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  • 7/13/2010

High blood pressure? 5 key ways to bring it down

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By January W. Payne

Yes, many people will need medication. But remember that lifestyle changes can often do the job.

Hypertension affects about 74.5 million people ages 20 and older—or about 1 in 3 adults. Older people especially are at high risk; more than half of those ages 60 to 69 and about three quarters of those ages 70 and older have high blood pressure, according to a report published in the journal Hypertension. Normal blood pressure is considered to be less than 120 systolic (the top number) over 80 diastolic. Prehypertension is defined as 120 to 139 systolic over 80 to 89 diastolic, and hypertension includes blood pressure readings of 140 and above systolic and 90 and above diastolic.

But high blood pressure doesn"t have to be an inevitable part of aging. Making some changes to your lifestyle can help lower blood pressure—and offer other health benefits, too. Here are some of the most important steps you can take:

----Change your diet—and be consistent.

The DASH—Dietary Approaches to Stop Hypertension—diet, with lots of fruits and vegetables and low-fat foods and nonfat dairy items, is a widely recommended approach for lowering blood pressure. Studies show that the DASH diet can lower blood pressure in as little as 14 days, especially in people with moderately high blood pressure or prehypertension. For those with severe high blood pressure who need medication, the DASH diet can help improve the response to medication and help lower cholesterol, too. The DASH diet is recommended by the National Heart, Lung, and Blood Institute, the American Heart Association, and the 2005 Dietary Guidelines for Americans.

The key to lowering blood pressure using this approach is that you ""have to be consistent on a day-in, day-out basis,"" says Clyde Yancy, president of the AHA and medical director at the Baylor Heart and Vascular Institute at Baylor University Medical Center in Dallas. There"s one potential obstacle, if cost is a concern: ""It"s actually a more expensive diet to consume"" because of the need for fresh fruits and vegetables, he says.

---Lose some weight, then keep it off.

Research shows that losing weight helps to lower blood pressure—but you must maintain a lower weight in order to reap the benefits, experts say. ""People who are heavier tend to develop high blood pressure,"" says Ralph Sacco, president-elect of AHA and chairman of neurology at University of Miami School of Medicine. He notes that even modest weight loss makes a difference. Still, a body mass index of lower than 25 should be your goal in order to attain ideal cardiovascular health, according to the American Heart Association.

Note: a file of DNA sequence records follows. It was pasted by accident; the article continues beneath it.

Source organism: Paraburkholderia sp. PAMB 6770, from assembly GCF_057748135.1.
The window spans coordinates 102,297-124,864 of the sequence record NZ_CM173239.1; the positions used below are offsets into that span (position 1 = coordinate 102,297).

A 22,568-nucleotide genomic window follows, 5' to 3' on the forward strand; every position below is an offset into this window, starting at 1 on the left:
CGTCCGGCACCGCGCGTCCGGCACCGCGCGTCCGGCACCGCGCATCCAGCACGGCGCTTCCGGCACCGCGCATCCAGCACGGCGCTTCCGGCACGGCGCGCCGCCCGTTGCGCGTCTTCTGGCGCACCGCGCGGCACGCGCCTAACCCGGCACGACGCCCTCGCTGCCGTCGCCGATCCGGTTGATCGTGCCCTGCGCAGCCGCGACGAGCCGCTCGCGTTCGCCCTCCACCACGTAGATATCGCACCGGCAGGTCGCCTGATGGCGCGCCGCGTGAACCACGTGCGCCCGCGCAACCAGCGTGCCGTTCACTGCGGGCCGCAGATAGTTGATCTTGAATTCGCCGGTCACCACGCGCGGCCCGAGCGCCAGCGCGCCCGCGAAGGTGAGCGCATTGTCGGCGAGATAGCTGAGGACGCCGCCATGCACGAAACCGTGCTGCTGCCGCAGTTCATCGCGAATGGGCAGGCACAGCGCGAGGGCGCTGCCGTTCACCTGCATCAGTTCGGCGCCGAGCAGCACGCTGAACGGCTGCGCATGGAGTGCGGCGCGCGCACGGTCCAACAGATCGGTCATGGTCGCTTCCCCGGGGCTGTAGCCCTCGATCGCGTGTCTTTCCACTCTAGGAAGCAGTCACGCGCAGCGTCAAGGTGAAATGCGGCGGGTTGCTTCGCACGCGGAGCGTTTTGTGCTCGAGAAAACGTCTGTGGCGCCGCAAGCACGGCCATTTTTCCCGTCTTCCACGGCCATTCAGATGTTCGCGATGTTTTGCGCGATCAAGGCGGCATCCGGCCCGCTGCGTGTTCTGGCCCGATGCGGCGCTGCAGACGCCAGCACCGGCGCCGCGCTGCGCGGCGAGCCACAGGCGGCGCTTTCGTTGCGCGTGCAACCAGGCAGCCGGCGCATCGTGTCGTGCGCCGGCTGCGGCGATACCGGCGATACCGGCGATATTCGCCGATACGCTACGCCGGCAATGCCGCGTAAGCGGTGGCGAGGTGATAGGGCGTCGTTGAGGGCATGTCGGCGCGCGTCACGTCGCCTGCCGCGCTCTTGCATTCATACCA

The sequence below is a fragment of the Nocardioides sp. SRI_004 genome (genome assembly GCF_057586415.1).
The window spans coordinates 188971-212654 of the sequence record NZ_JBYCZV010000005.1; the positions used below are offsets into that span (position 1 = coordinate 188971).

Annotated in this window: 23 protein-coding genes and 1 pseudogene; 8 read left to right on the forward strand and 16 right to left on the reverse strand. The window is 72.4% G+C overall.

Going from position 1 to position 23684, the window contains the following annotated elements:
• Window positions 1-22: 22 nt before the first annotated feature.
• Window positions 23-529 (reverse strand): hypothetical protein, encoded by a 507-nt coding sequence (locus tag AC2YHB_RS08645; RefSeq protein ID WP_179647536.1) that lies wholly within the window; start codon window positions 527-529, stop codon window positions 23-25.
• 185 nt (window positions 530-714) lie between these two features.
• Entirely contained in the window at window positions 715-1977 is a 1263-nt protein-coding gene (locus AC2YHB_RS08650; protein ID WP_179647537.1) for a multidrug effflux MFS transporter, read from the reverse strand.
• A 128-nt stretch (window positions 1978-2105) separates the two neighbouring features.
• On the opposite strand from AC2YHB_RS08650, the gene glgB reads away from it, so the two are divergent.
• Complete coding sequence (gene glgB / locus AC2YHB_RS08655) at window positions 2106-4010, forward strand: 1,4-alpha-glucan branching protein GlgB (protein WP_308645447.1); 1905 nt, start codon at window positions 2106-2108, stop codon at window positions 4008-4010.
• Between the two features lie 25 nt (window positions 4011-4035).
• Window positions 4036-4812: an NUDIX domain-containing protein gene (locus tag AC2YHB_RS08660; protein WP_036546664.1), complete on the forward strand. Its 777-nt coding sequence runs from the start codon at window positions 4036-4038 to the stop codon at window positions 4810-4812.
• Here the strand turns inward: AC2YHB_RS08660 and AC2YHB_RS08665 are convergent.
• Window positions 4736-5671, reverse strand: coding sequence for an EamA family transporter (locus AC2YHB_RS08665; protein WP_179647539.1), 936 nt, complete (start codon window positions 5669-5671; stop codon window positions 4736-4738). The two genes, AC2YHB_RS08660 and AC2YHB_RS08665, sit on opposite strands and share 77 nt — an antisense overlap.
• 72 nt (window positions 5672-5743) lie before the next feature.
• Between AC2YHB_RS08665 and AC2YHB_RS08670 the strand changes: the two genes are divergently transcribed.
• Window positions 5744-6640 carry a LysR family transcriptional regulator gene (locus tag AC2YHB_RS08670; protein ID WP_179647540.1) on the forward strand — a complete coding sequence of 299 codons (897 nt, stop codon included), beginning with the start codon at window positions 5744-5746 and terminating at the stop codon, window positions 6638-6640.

---Exercise regularly.

""Physical activity is critical to maintenance of weight loss and maintenance of weight,"" Sacco says. ""By exercising as little as 30 minutes each day, you can reduce your risk of heart disease and stroke."" But aim for at least 150 minutes of moderate-intensity exercise per week—including brisk walking, ballroom dancing, or gardening—or 75 minutes per week of vigorous activity, such as jogging, aerobic dancing, or jumping rope.

---Stop smoking.

Smoking temporarily raises blood pressure, though blood pressure will return to normal level 15 minutes after the person stops smoking, according to the 2003 Hypertension report. That makes it tough to assess blood pressure during doctor"s office visits if a smoker has just had a cigarette.

Beyond blood pressure, smoking is a ""critical risk factor for cardiovascular disease and stroke,"" says Sacco. ""We emphasize smoking because it"s such a controllable, modifiable behavior that has a big impact.""

----Be prepared to try medication.

Even people who make the necessary lifestyle changes sometimes still need medication to get their blood pressure into a safe range, Sacco says. And it"s important to know your blood pressure level so you can work with your doctor if it starts running higher than normal. If you do end up needing medication, diuretics (also known as water pills) are often a first-line treatment, and beta blockers, calcium channel blockers, ACE inhibitors, and ARBs (angiotensin II receptor blockers) may be used alone or in combination to lower blood pressure. ""Many people cannot get adequate blood pressure control with one medication, so your doctor may put you on more than one,"" Sacco says, and he may switch you from one to another to get the best results.

Source: U.S.News.com

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